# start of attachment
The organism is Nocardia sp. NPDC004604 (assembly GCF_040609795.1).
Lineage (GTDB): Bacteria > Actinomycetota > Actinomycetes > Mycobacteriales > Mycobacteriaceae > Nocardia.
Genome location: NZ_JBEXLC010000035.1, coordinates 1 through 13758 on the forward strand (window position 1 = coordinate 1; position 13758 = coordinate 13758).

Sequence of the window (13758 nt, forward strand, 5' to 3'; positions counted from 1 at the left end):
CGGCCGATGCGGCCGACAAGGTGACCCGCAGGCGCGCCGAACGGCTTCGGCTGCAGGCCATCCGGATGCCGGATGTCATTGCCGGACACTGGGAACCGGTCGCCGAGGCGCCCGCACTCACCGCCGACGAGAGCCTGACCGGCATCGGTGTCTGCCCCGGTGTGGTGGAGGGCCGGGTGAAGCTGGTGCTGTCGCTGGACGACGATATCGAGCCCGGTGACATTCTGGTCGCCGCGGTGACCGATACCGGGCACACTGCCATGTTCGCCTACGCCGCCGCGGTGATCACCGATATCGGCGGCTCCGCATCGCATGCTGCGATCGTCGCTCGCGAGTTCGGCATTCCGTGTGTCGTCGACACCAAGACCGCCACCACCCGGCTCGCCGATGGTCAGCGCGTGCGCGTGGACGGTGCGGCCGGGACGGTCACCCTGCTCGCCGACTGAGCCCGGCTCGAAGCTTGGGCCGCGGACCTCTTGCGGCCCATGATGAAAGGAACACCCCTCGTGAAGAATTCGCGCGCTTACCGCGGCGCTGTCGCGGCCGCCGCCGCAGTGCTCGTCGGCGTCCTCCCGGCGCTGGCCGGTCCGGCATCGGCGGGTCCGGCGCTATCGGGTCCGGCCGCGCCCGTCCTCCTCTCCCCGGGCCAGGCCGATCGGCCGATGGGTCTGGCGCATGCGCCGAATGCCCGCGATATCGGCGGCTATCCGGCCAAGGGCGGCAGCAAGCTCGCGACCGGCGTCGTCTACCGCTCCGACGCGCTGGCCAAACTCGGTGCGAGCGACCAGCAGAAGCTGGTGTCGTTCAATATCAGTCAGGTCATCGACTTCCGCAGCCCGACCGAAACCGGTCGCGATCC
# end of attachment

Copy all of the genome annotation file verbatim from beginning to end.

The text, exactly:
The organism is Nocardia sp. NPDC004604 (assembly GCF_040609795.1).
Lineage (GTDB): Bacteria > Actinomycetota > Actinomycetes > Mycobacteriales > Mycobacteriaceae > Nocardia.
Genome location: NZ_JBEXLC010000035.1, coordinates 1 through 13758 on the forward strand (window position 1 = coordinate 1; position 13758 = coordinate 13758).

Sequence of the window (13758 nt, forward strand, 5' to 3'; positions counted from 1 at the left end):
CGGCCGATGCGGCCGACAAGGTGACCCGCAGGCGCGCCGAACGGCTTCGGCTGCAGGCCATCCGGATGCCGGATGTCATTGCCGGACACTGGGAACCGGTCGCCGAGGCGCCCGCACTCACCGCCGACGAGAGCCTGACCGGCATCGGTGTCTGCCCCGGTGTGGTGGAGGGCCGGGTGAAGCTGGTGCTGTCGCTGGACGACGATATCGAGCCCGGTGACATTCTGGTCGCCGCGGTGACCGATACCGGGCACACTGCCATGTTCGCCTACGCCGCCGCGGTGATCACCGATATCGGCGGCTCCGCATCGCATGCTGCGATCGTCGCTCGCGAGTTCGGCATTCCGTGTGTCGTCGACACCAAGACCGCCACCACCCGGCTCGCCGATGGTCAGCGCGTGCGCGTGGACGGTGCGGCCGGGACGGTCACCCTGCTCGCCGACTGAGCCCGGCTCGAAGCTTGGGCCGCGGACCTCTTGCGGCCCATGATGAAAGGAACACCCCTCGTGAAGAATTCGCGCGCTTACCGCGGCGCTGTCGCGGCCGCCGCCGCAGTGCTCGTCGGCGTCCTCCCGGCGCTGGCCGGTCCGGCATCGGCGGGTCCGGCGCTATCGGGTCCGGCCGCGCCCGTCCTCCTCTCCCCGGGCCAGGCCGATCGGCCGATGGGTCTGGCGCATGCGCCGAATGCCCGCGATATCGGCGGCTATCCGGCCAAGGGCGGCAGCAAGCTCGCGACCGGCGTCGTCTACCGCTCCGACGCGCTGGCCAAACTCGGTGCGAGCGACCAGCAGAAGCTGGTGTCGTTCAATATCAGTCAGGTCATCGACTTCCGCAGCCCGACCGAAACCGGTCGCGATCC